Societies are powerful things. We may never travel the full length of our home nations, nor meet a tiny minority of our fellow citizens. But we may still feel a powerful connection to our society, a sense of pride at the sight of our nation’s flag, and a rush of emotions at the opening of the national anthem. Outside of our family society are the primary groups to which we pledge our loyalty; we’re willing to fight and even die for them.
In day-to-day life, we give little thought to the societies of which we’re a part. But humankind’s organizations into societies over thousands of years has profoundly influenced our beliefs and the ways in which we behave.
In this summary we will cover:
- Why three-months-old babies display signs of discriminating racially;
- How ants works harmoniously and anonymously with each other;
- Why immigration set us humans apart from our chimpanzee relatives
Knowing your neighbor is a big advantage for most animals, but it also limits how big societies can get
Ever taken a job as a babysitter? Then you’ve got something in common with meerkats. Meerkats care for infants outside their immediate families, too – and the even go the extra mile while doing it, tidying each other’s burrows and offering delicious insect snacks to the babies in their care.
Just like humans, meerkats live together in societies, where they benefit from mutual cooperation. Many other vertebrates do, too – societies such as those of wolves, or birds like the Florida scrub jay, are based entirely around cooperative child rearing. Cubs in a wolf pack even help their parents and other adults raise newborns.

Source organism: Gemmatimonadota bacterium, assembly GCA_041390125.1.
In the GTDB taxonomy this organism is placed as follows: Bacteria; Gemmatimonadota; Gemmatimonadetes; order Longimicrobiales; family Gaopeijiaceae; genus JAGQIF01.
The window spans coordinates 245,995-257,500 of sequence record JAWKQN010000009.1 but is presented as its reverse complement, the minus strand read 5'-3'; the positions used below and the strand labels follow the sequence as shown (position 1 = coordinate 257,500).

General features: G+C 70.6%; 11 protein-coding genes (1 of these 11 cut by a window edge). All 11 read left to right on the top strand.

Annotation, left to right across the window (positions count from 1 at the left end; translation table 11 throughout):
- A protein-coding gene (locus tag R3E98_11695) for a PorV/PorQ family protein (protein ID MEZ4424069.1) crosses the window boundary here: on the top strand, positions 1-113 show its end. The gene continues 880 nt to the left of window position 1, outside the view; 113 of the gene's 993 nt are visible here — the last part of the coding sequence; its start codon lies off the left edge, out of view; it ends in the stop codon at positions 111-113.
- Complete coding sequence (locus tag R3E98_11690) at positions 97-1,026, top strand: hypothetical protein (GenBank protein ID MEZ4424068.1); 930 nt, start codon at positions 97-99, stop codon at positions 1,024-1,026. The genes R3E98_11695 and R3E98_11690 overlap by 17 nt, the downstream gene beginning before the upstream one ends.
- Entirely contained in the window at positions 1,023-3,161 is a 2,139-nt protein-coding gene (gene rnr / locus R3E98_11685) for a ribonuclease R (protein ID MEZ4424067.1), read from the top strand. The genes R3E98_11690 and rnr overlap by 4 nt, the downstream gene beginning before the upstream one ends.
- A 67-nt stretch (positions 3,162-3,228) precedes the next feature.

Cooperation can also bring powerful benefits when it comes to protection and security. Living in a society means more eyes and ears for spotting rivals and threats, and more paws and claws for fighting back against them. Elephants for example, work together to safeguard their young by forming a shield to protect them against lions while horses encircle their foals and kick outward when wolves approach.
So society offers benefits to its members – but these benefits are offered only to that exclusive, bounded group, and its obvious to group members when an outsider is in their midst. Vervet monkeys in Africa, for example, can tell not only when individuals are foreign to their group – they can even tell to which tribe the foreigner belongs!